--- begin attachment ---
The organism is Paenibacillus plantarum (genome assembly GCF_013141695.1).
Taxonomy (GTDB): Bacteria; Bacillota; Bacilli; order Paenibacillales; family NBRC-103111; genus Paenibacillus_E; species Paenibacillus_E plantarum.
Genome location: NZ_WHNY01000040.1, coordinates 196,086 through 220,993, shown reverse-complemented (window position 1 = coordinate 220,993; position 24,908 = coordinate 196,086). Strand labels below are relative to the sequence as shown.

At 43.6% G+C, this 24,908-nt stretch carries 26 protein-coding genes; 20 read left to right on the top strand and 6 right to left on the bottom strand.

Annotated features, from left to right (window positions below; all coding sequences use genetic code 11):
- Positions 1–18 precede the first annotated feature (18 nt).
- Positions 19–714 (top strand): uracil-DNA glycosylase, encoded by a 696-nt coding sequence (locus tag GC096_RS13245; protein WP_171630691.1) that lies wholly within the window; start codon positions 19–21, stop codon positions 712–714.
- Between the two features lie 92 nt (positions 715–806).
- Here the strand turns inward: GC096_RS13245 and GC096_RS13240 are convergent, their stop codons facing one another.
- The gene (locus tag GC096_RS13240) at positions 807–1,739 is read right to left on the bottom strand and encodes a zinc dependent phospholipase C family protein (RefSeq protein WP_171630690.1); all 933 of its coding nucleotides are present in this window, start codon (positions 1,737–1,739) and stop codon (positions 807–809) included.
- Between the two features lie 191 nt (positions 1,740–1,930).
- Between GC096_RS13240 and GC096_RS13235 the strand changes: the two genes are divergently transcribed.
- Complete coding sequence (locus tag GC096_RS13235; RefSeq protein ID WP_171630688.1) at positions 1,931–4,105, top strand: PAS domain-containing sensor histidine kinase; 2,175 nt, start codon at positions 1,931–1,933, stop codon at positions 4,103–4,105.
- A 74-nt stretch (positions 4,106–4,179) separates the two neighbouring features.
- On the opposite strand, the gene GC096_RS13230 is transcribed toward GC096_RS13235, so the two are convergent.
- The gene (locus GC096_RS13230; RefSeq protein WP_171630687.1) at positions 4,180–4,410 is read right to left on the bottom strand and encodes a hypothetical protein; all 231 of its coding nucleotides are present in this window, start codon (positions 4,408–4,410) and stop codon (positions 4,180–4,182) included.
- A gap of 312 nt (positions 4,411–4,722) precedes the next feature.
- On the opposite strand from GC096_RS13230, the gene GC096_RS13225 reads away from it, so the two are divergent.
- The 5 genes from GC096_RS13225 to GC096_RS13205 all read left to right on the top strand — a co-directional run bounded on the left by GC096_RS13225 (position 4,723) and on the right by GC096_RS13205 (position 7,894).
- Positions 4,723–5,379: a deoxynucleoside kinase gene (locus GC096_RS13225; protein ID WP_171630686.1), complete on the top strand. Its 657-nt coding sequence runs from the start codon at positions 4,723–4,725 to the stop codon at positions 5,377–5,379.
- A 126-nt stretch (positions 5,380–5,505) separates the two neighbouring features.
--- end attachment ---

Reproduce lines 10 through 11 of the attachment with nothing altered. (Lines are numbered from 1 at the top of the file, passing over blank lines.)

- The gene (locus tag GC096_RS13240) at positions 807–1,739 is read right to left on the bottom strand and encodes a zinc dependent phospholipase C family protein (RefSeq protein WP_171630690.1); all 933 of its coding nucleotides are present in this window, start codon (positions 1,737–1,739) and stop codon (positions 807–809) included.
- Between the two features lie 191 nt (positions 1,740–1,930).